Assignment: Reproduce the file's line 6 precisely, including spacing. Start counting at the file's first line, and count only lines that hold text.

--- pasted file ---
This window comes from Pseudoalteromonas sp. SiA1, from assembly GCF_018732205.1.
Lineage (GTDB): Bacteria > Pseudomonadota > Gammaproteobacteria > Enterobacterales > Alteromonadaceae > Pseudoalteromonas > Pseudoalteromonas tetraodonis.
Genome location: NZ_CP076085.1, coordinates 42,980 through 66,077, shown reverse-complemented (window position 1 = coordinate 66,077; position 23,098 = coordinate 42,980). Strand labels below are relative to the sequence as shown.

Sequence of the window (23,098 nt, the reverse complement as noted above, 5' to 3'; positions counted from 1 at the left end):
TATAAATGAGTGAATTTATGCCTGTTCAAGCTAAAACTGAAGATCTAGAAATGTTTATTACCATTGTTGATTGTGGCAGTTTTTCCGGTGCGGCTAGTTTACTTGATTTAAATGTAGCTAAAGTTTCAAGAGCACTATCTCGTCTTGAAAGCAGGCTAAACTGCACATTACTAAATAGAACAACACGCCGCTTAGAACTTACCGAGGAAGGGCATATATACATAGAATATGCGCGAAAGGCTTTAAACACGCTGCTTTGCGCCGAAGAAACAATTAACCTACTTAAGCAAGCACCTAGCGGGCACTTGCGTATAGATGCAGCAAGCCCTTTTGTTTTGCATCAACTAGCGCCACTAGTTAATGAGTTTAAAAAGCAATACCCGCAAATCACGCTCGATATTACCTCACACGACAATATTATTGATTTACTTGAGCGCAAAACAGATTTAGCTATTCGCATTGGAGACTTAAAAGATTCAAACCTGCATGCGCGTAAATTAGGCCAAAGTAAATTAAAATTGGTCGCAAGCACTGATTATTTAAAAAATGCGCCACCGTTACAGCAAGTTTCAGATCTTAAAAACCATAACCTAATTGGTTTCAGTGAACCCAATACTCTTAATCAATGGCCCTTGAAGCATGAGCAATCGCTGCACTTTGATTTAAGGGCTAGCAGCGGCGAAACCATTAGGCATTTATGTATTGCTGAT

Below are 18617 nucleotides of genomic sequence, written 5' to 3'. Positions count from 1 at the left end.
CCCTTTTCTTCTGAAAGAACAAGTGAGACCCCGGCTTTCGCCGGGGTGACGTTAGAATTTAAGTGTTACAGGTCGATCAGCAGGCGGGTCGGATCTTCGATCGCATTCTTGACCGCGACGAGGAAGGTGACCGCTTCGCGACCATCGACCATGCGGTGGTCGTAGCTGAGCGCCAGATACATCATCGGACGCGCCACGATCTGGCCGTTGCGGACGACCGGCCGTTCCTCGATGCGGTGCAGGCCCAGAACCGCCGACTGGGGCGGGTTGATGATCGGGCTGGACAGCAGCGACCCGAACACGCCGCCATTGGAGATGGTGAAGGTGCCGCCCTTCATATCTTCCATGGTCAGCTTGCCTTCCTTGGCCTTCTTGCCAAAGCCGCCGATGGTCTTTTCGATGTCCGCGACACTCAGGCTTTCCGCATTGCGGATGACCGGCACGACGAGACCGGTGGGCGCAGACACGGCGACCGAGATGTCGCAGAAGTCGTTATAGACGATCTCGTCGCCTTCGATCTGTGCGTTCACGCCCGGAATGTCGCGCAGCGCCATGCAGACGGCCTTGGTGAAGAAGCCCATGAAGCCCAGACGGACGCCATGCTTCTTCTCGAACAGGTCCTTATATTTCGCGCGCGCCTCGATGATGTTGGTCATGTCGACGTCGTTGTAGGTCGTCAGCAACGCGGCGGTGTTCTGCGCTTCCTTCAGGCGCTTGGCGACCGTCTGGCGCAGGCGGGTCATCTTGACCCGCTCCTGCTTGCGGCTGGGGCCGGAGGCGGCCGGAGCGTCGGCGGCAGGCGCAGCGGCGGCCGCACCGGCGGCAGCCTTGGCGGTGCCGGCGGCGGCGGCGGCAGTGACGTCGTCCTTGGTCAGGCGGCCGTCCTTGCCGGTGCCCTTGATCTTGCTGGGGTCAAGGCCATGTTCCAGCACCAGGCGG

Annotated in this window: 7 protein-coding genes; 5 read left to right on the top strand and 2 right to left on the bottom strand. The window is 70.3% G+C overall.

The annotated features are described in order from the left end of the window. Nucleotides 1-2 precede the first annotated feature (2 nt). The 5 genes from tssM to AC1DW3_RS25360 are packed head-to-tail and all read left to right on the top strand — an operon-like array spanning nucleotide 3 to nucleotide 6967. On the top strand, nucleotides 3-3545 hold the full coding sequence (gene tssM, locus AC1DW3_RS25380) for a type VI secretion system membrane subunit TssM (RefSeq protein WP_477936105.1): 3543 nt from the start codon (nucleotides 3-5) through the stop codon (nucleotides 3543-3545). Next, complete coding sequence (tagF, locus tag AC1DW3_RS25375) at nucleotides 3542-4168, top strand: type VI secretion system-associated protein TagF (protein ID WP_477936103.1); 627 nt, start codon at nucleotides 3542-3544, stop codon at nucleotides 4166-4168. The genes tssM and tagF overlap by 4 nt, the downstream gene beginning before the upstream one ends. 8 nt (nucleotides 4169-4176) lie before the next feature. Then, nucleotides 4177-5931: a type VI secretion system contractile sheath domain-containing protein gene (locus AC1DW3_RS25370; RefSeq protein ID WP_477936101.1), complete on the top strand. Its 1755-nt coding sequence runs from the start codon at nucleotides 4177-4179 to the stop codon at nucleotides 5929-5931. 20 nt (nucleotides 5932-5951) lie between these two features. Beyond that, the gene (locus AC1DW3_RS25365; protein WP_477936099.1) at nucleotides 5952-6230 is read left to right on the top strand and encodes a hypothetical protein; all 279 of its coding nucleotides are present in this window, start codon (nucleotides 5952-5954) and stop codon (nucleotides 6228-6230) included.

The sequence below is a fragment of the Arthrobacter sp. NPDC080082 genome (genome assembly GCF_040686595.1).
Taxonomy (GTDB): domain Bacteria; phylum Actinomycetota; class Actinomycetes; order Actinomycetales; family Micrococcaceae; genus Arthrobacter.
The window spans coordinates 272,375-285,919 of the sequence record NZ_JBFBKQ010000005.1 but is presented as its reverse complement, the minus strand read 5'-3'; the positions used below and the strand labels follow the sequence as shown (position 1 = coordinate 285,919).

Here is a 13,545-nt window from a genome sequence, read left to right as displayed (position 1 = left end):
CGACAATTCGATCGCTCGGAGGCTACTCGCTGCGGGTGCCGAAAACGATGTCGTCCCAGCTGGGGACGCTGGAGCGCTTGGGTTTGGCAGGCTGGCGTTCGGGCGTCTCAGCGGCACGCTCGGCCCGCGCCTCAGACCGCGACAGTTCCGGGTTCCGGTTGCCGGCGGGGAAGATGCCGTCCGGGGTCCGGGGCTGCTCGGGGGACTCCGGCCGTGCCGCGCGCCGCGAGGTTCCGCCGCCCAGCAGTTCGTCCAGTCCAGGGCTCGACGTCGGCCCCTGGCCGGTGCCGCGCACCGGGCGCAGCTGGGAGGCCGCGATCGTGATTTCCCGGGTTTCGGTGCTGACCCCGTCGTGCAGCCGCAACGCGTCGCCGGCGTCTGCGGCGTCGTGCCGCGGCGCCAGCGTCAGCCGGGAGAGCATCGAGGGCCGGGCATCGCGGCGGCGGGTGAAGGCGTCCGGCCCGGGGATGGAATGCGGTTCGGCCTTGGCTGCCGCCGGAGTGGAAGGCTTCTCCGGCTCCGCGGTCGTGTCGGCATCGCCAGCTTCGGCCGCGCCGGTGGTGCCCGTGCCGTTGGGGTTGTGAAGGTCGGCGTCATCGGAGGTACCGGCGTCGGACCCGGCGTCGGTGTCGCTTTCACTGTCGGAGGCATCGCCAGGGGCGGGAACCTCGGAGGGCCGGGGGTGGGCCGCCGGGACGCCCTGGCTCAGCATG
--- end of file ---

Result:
Below are 18617 nucleotides of genomic sequence, written 5' to 3'. Positions count from 1 at the left end.